In this large prospective study of Norwegian women, we found no clear association between reported leisure time physical exercise level before pregnancy and offspring birth weight. There was some evidence that inactive women had a slightly lower likelihood of giving birth to a child with excessive birth weight than more physically active women, but the small numbers of inactive women call for a cautious interpretation. Analysis of the combined association of BMI and exercise on birth weight showed that women with a BMI ≥ 25.0
gave birth to infants with significantly higher birth weight than women with a BMI < 25.0
, but only if they also reported no or low levels of physical exercise. This could suggest that physical exercise to some extent reduces the effect of maternal adiposity on offspring birth weight.
The suggestive evidence that women who were inactive before pregnancy had lower risk for delivering a macrosomic infant is contradictory to some previous studies. Voldner et al. [20
] reported that inactive women (defined as <1
h per week) had almost a threefold higher odds ratio for fetal macrosomia than physically active women (>1
h per week). However, another Norwegian study found no association between frequency of regular exercise before pregnancy and offspring with excessive birth weight (≥90th percentile) [18
]. In the present study, those who were classified as inactive reported never engaging in physical exercise, and these women could be more extremely sedentary than inactive women in other studies. Studies have shown that a sedentary lifestyle in pregnancy is associated with lower birth weight [32
] and an increased risk of a very low birth weight infant [16
]. It has been observed that mothers of very low birth weight infants were less likely to be physically active during their pregnancy [33
]. It has been suggested that both excessive and insufficient physical activities in pregnancy are related to an inadequate fetal growth [34
], although some women might be advised to be inactive and at rest to reduce the risk of adverse pregnancy outcomes.
Unlike the present study, some previous studies have shown inverse associations between maternal pre-pregnancy exercise behaviors and offspring birth weight or risk of having excess weight [17
], although the results are not entirely consistent [21
]. A recent study of leisure time physical activity during pregnancy is more in agreement with the results of the present study. Hegaard et al. [22
] found no association with mean birth weight or the risk of giving birth to low (<2,500
g) or high (≥4,500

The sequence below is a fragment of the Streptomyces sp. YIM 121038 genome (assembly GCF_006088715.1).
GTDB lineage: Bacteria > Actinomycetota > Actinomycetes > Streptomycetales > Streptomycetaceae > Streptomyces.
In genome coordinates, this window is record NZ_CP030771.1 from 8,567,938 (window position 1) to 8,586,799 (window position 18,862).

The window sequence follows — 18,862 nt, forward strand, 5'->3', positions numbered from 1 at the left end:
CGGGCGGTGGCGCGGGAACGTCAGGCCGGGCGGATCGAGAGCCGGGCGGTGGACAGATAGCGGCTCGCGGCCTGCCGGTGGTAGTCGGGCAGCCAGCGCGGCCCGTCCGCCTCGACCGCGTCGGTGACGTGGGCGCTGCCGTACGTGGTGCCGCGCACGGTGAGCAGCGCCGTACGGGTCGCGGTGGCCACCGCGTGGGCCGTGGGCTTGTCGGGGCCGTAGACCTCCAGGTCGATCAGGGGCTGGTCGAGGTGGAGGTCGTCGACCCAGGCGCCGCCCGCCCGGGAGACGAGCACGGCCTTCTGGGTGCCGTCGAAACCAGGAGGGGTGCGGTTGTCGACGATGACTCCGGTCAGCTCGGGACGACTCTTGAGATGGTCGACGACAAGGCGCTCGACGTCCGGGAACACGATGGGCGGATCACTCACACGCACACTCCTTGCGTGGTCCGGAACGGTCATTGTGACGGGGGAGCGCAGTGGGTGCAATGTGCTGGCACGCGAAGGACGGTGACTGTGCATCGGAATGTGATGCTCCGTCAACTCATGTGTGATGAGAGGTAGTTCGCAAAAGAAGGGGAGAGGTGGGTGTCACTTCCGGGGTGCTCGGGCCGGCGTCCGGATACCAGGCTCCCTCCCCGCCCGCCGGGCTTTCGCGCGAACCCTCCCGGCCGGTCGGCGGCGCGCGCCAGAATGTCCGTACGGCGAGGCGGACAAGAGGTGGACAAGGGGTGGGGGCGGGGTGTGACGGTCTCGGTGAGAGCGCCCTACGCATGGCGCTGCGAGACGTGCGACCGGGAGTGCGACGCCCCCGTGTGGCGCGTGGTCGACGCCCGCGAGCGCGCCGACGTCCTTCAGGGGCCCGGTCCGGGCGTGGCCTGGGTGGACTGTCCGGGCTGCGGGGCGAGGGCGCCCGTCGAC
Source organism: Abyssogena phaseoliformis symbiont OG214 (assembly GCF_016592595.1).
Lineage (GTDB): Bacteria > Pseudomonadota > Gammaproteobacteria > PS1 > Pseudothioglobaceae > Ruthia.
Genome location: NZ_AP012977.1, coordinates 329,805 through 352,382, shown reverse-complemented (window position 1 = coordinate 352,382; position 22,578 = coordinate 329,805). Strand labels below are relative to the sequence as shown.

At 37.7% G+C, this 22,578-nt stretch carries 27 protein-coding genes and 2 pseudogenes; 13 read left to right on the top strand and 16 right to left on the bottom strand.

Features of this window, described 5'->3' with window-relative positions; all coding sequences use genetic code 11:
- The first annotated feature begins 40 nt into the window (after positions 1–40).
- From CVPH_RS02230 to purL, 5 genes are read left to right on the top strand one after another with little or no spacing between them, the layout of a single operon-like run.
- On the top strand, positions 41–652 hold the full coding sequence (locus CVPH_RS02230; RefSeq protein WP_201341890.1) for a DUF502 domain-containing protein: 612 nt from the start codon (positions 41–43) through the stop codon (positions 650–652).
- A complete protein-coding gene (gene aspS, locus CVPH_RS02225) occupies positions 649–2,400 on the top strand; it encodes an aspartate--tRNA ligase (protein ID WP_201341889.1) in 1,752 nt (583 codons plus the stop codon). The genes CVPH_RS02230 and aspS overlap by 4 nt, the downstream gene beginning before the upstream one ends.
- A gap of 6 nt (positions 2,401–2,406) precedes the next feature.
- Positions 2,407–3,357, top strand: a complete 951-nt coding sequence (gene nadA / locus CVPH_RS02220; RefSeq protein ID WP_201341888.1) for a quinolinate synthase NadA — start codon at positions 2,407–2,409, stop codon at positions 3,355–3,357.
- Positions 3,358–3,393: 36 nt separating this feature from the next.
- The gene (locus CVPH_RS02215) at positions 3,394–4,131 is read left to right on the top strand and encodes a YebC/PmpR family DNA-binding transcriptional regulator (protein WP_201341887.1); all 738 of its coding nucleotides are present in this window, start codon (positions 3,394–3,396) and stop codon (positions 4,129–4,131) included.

g) birth weight infants. The inconsistent results in these studies could be due to different measures of physical activity, in addition to the possibility for chance findings in the smaller studies.
There is growing evidence that overweight or obesity before pregnancy is a risk factor for macrosomia [3
]. The results from the present study suggest that the effects of maternal pre-pregnancy overweight were associated with higher birth weight only among women who reported no or low level of activity. This is contradictory to the findings by Löf et al. [27
] who showed that a high pre-pregnancy activity level did not reduce the risk of high birth weight infants in women who were overweight or gained much weight in pregnancy. Nevertheless, physical activity may improve maternal weight control, both before and during pregnancy [37
The strengths of the present study include the prospective design, the large sample size of women reporting physical activity before pregnancy, and the standardized measures of size at birth obtained from the Medical Birth Registry of Norway. However, some of the categories of physical exercise (e.g., inactive) suffered from small samples size, and this could result in chance findings. Moreover, as in any observational study, residual confounding due to unmeasured (e.g., smoking during pregnancy and gestational weight gain) or unknown factors cannot be ruled out. Since the information on physical activity was self-reported, it could be subject to misclassification, although a validation study has shown acceptable agreement with objective measures [39
]. Although pre-pregnancy physical activity has been associated with physical activity level during pregnancy [23
], it has also been shown that exercise levels decline in pregnancy [24
]. Unfortunately, our data did not allow us to examine if pre-pregnancy physical exercise was related to the activity level during pregnancy.